Spatial and temporal Bayesian approaches to predict future seabird-prey overlap and population change

  • World Seabird Conference 2021 3rd (Contributor)
  • Beth Scott (Contributor)



The marine environment is changing rapidly due to climate change and increasing anthropogenic activities. Understanding how the usage of spatial habitat by seabirds and their prey species may change with both of these pressures is essential for the predictions of population trends and current decision making on sustainable spatial management. Where both predator and prey species are highly mobile, it is important to predict how well their preferred habitats continue to overlap in future scenarios. The diversity of individually preferred habitat variables and drivers of those habitats may all be changing quite differently under the different pressures of climate change and anthropogenic activities. To predict future seabird-prey spatial habitat overlap we will present two synergistic approaches. The first is a spatial statistical Bayesian hierarchical approach called Joint Modelling with INLA (integrated Nested Laplace Approximation). Joint Modelling, as compared to typical single-species spatial distribution modelling, allows both predator and prey as a response variable, creating an output called a 'common spatial trend' that allows quantification of overlap in future predator-prey distributions using a 'business as usual' climate model for 2050. The degree of change within common spatial trends is presented between contrasting seabirds: common guillemot, black-legged kittiwake, northern gannet and two prey species: herring, sandeels. The second is a time series approach using a Bayesian Network Ecosystem Model with a range of species across all trophic levels from 1990-2014. Within both approaches, we have used the same six important bio/physical variables (2 types of primary production, stratification, temperature, vertical and horizontal speed). The outcomes presented include the startlingly amount of change in common spatial trend predicted in just 30 years and the degree to which bottom-up forces are predicted as the drivers for population change.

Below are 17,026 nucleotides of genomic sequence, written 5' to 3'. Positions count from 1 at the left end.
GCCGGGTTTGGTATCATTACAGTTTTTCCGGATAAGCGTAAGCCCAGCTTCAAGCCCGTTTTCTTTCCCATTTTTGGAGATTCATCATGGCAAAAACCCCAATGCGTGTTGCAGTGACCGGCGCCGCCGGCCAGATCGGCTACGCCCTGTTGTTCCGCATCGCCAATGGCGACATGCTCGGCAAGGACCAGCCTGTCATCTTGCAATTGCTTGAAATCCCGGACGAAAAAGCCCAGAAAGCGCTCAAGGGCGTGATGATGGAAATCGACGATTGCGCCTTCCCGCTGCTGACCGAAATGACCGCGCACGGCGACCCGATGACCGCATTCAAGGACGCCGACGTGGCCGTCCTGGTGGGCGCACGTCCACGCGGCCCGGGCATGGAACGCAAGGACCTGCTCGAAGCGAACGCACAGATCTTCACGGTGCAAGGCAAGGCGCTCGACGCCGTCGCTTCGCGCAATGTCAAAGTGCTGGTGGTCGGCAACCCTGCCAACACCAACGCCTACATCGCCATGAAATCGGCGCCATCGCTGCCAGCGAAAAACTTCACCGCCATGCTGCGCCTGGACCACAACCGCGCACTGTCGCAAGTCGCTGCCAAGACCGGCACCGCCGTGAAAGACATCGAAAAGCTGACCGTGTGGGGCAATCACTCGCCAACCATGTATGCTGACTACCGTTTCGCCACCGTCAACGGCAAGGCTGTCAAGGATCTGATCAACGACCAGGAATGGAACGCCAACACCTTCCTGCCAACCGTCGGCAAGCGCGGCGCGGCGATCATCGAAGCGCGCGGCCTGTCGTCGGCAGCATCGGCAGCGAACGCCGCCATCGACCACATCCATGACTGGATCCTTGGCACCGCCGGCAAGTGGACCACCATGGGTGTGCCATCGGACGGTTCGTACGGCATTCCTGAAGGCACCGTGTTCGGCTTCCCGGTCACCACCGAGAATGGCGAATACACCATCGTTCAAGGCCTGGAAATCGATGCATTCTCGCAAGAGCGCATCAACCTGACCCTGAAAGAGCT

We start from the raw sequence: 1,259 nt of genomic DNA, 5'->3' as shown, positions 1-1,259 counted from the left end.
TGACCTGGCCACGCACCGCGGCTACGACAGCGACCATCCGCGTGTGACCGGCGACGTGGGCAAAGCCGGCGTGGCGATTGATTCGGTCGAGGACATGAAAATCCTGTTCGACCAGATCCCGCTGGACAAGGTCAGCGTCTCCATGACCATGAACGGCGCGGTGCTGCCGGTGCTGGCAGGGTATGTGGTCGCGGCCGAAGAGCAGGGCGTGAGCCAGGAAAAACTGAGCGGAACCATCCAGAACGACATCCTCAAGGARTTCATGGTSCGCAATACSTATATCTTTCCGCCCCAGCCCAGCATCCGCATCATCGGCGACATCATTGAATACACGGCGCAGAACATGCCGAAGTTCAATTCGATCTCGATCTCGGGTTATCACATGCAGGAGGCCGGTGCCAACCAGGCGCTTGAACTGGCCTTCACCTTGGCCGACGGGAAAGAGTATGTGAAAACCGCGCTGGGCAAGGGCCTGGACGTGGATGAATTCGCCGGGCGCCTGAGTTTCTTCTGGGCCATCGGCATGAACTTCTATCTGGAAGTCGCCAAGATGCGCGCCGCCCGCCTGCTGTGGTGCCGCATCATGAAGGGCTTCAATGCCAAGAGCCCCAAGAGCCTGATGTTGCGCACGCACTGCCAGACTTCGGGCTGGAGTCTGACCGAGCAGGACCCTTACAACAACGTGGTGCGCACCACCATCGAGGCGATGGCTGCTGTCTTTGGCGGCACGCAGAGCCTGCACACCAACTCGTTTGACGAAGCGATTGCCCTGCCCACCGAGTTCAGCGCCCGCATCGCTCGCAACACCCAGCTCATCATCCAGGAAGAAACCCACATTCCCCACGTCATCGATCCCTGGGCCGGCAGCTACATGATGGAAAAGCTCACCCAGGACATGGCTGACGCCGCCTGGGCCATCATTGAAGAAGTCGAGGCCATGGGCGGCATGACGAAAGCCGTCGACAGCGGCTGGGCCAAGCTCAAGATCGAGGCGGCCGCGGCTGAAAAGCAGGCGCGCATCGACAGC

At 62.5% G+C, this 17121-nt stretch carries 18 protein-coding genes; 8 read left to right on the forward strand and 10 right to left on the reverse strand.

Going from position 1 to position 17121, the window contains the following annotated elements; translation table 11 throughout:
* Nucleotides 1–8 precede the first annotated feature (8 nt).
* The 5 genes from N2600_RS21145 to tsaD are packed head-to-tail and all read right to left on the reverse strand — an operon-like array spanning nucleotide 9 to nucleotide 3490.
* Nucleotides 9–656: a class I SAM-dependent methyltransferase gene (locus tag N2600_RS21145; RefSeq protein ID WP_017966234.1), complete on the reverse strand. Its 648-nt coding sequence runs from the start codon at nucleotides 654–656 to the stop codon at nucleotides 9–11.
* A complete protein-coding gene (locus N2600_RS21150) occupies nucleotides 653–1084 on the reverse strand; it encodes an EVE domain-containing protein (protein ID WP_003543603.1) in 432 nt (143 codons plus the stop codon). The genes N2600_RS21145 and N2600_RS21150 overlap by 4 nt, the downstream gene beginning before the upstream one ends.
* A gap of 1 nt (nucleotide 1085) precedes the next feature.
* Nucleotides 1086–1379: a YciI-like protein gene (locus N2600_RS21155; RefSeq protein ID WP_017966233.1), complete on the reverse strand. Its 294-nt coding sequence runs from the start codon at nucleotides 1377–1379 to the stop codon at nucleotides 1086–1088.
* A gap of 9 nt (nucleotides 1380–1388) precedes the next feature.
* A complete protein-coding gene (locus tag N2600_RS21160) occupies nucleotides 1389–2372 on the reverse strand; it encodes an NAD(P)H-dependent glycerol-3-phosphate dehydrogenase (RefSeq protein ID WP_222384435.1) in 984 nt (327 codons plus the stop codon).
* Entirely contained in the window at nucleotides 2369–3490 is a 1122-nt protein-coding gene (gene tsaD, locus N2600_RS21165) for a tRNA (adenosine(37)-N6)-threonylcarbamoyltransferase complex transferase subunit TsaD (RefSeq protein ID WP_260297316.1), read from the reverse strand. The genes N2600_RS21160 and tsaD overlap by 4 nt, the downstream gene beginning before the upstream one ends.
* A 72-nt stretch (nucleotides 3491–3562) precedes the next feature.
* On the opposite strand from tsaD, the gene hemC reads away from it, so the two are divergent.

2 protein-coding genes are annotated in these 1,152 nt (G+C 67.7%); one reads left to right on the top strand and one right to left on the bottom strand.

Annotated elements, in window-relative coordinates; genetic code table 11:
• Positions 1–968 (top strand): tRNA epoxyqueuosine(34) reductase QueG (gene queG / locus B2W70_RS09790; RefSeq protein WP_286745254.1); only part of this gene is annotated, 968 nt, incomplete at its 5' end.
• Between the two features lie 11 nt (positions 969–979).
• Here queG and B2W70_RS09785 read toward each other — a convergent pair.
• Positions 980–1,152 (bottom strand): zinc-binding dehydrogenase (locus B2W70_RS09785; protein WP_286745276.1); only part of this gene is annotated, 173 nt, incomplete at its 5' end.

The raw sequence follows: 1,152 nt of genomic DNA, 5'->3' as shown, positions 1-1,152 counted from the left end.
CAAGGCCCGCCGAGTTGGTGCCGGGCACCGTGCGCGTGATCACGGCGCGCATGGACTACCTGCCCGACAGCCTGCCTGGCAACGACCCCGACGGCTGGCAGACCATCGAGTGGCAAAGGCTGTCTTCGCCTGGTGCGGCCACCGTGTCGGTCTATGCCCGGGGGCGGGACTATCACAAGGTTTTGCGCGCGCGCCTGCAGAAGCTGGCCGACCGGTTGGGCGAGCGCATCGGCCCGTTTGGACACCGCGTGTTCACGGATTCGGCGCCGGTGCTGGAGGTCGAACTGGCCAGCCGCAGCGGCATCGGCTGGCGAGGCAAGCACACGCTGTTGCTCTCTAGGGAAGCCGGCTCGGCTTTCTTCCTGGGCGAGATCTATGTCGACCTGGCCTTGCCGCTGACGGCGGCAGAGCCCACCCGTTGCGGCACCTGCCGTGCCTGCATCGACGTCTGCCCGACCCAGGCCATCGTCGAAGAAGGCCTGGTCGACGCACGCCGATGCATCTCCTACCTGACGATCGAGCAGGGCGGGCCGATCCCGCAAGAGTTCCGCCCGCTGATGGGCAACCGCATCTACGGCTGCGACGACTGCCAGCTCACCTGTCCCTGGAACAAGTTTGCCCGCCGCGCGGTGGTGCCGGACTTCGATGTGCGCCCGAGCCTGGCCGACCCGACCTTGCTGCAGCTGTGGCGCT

Beth Scott¹, Neda Trifonova¹, Dinara Sadydova², Alexander Sadykov³, Michela De Dominicis⁴, Sarah Walkin⁴, Judith Wolf⁴
¹University of Aberdeen, ²University of Queen's Belfast, ³University of Queen's Belfast, ⁴National Oceanographic Centre
Date made available1 Jan 2021
PublisherUnderline Science Inc.

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